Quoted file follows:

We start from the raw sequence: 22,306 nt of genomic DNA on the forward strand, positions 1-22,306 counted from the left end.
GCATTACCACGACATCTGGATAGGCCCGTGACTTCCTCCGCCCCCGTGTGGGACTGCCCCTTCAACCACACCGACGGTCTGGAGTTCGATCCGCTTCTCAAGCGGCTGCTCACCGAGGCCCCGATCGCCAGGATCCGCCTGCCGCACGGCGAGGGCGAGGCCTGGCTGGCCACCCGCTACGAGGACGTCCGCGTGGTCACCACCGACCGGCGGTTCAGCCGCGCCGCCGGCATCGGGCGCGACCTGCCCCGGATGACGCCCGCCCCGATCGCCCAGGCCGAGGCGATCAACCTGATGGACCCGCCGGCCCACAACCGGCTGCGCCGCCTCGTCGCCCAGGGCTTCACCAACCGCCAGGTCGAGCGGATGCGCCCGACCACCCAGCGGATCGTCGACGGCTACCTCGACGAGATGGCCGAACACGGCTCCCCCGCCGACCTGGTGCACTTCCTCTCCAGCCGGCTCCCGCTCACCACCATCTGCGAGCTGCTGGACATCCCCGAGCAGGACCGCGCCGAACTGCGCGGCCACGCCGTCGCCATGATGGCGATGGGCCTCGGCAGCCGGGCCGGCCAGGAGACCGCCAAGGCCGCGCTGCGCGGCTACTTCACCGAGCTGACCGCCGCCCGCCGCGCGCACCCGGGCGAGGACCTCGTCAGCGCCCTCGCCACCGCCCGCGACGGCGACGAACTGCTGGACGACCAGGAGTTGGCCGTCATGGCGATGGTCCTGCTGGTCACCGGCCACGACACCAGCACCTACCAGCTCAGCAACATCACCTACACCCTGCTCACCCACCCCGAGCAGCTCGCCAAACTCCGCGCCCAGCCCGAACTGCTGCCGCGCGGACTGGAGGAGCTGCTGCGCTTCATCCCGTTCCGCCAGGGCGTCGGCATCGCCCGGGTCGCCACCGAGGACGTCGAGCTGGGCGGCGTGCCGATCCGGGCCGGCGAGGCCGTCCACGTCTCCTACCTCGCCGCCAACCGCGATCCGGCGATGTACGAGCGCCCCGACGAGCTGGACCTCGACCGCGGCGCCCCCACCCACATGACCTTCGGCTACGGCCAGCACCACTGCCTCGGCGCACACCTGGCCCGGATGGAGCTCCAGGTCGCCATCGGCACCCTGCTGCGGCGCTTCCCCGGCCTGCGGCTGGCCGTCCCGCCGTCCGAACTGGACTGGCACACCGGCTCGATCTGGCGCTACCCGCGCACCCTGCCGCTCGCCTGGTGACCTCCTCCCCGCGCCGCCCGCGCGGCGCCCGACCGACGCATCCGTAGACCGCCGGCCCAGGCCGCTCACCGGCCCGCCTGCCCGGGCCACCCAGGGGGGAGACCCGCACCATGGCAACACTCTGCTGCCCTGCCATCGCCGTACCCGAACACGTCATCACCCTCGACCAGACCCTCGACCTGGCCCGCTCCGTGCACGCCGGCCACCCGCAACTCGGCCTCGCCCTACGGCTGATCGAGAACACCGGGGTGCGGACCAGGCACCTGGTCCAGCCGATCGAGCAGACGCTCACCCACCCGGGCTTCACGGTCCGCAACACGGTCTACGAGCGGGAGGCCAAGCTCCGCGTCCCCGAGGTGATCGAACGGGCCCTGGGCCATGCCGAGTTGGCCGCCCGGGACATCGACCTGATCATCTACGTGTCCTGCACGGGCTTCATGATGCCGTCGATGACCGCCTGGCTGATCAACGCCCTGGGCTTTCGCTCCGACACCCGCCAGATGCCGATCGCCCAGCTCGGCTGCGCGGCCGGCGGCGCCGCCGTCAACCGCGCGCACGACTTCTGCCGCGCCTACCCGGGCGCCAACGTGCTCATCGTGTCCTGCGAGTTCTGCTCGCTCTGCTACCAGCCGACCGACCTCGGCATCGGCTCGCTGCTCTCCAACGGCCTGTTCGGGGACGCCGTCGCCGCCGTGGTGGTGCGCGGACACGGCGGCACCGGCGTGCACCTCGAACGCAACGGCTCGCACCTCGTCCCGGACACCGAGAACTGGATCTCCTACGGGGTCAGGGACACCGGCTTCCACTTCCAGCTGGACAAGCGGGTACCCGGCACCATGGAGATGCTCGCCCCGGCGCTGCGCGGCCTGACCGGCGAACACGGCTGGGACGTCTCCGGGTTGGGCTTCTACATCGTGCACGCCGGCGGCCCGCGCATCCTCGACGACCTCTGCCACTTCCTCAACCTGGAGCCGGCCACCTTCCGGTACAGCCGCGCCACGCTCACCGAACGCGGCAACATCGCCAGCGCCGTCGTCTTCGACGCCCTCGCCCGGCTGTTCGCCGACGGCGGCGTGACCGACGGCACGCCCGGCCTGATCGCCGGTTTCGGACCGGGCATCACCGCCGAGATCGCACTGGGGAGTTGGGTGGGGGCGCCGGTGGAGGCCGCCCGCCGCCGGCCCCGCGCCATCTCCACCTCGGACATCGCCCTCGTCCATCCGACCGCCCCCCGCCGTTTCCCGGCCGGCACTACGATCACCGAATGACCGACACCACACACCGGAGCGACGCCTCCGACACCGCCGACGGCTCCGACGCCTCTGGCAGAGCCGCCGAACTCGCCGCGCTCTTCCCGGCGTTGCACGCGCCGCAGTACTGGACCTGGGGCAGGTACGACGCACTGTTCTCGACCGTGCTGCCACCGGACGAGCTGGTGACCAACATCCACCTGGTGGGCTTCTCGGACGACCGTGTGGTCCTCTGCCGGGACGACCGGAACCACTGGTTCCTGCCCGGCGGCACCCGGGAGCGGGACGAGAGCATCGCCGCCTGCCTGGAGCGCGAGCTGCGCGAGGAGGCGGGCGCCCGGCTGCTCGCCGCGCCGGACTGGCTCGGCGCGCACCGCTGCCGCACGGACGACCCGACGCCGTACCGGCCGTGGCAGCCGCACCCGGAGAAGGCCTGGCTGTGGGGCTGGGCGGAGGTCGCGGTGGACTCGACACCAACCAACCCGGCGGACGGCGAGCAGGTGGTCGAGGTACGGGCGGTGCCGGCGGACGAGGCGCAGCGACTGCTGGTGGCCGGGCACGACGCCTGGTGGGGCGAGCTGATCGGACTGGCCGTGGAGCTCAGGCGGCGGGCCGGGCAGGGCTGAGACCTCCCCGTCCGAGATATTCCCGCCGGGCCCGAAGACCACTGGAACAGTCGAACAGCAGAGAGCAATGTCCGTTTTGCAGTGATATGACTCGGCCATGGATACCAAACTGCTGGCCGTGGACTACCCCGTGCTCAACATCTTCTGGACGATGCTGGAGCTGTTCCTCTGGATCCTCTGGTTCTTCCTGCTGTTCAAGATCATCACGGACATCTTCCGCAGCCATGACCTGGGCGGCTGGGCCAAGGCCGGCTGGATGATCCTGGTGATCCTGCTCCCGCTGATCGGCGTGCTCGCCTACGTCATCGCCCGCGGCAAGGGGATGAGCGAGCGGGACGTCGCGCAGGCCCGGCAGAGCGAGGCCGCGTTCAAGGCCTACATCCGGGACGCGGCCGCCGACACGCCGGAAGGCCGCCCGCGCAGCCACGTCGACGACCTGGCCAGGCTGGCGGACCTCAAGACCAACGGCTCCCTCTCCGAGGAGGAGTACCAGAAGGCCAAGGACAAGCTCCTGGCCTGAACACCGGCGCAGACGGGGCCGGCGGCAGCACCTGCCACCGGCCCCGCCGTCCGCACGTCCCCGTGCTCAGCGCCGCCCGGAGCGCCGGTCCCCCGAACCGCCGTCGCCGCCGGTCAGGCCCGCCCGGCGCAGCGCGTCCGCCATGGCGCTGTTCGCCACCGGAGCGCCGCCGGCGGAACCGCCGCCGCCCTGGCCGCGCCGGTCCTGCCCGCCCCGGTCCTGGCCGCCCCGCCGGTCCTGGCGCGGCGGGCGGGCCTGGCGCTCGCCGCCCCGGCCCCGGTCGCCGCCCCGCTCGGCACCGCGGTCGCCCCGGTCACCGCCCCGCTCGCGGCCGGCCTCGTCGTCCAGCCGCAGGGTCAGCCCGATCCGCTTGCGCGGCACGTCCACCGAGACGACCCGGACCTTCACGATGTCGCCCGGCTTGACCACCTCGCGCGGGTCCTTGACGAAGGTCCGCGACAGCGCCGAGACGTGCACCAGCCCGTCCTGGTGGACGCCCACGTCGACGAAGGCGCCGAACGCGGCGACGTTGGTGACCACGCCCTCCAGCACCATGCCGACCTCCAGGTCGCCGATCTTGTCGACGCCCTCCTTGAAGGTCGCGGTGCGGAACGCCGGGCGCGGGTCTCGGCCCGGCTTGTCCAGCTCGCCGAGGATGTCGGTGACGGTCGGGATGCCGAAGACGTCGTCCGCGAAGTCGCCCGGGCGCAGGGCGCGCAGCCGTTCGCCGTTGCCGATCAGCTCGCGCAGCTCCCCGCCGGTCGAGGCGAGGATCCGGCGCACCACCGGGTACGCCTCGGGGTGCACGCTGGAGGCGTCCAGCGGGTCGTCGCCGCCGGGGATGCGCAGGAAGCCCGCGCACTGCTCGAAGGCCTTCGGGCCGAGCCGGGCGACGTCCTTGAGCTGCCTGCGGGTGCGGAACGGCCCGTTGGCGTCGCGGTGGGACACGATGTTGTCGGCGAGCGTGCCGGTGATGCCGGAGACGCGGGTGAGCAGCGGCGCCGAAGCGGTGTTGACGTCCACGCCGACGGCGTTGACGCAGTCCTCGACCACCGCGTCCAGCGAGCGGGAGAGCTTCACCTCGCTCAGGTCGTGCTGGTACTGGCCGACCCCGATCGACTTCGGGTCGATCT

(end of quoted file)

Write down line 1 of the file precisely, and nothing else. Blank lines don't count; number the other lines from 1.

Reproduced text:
We start from the raw sequence: 22,306 nt of genomic DNA on the forward strand, positions 1-22,306 counted from the left end.